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Shrek: The Musical part of Sam Mendes' new line-up

Story by Jack Foley

ANIMATED favourite, Shrek, could be taking a bow on the West End stage, if ambitious plans by theatre supremo, Sam Mendes, are fully realised.

The acclaimed director, who last year stepped down as artistic director of the Donmar Warehouse, unveiled plans for the world premiere of the film favourite, along with 12 other theatrical productions his new company, Scamp Film and Theatre, is working on.

A creative team is currently in the process of being assembled to bring the story of the loveable green ogre, who falls for a princess, to the stage.

While it is not yet confirmed how many of the productions will be directed by Mendes himself, it is anticipated that each of the performances will bear all the quality hallmarks associated with the director’s usual standard of work.

Another highlight of the proposals is a film adaptation of Stephen Sondheim’s musical, Fleet Street: Sweeney Todd, about the demonic barber, while acclaimed director, Ed Hall, is to bring the first major revival of the Evening Standard Theatre Award Best Play (1985), Pravda, back to the London stage.

First off the blocks, however, will be the UK premiere of David Lindsay-Abaire's off-Broadway hit, Fuddy Meers, an anarchic comedy tracing 24-hours in the life of an amnesiac, Claire. Angus Jackson will direct Julia Mackenzie and the production will debut in Birmingham, from April 16 to May 8, ahead of its expected transfer to the West End.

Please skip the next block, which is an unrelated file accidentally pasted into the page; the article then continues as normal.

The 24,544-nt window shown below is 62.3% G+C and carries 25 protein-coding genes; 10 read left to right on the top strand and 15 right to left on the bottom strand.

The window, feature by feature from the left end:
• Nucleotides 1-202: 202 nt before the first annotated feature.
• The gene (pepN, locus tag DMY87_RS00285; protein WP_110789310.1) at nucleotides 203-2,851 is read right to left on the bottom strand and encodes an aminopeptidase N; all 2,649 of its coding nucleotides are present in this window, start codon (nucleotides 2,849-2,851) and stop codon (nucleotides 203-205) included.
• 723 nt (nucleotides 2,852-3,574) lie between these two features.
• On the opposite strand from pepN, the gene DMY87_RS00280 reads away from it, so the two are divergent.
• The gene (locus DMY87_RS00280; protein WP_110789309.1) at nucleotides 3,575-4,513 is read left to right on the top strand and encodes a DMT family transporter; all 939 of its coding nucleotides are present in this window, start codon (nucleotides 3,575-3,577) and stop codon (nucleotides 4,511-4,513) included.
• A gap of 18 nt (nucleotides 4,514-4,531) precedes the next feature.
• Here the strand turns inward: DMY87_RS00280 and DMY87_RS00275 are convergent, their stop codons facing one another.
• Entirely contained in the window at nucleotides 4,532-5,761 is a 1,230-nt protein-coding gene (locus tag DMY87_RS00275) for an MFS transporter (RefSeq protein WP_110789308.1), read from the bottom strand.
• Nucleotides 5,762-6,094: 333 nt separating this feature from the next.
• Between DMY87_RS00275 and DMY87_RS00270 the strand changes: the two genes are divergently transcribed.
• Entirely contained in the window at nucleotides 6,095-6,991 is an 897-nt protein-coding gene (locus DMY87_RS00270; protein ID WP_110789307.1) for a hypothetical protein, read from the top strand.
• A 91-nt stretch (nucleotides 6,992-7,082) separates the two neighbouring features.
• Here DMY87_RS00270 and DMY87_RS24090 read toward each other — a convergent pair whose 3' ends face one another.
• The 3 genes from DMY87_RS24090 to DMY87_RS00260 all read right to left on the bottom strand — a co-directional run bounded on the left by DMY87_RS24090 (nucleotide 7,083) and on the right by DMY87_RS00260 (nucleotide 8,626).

As part of the ambitious series, Paul Abbott, the acclaimed writer of State of Play, will move into film with The Kite Runner, the story of two childhood friends, as they grow up in war-torn Afghanistan, which is based on the novel by Khaled Hosseini.

Other films in development by Mendes' company include Tom Fool, a thriller about a 17th Century court jester; The Black Hotel, a romance, and Lifestory, a new film based on the BBC's docu-drama of the same name, following Watson and Crick's race to discover the structure of DNA.

There are also plans for an updated revival of JP Miller's Days of Wine and Roses, a disturbing portrayal of one couple's hopeless alcoholism, originally penned by prize-winning writer, Owen McCafferty, as well as a stage adaptation of the classic film, To Be Or Not To Be, which is being penned by Nick Whitby, and a new production of Macbeth, by the hotly-tipped Katie Mitchell.

There will be a British premiere of Anna In The Tropics, Nilo Cruz's Pulitzer Prize-winning play, and a new play by the screenwriter of I Capture The Castle, Heidi Thomas, which will follow the Russian royal family's final three months in captivity.

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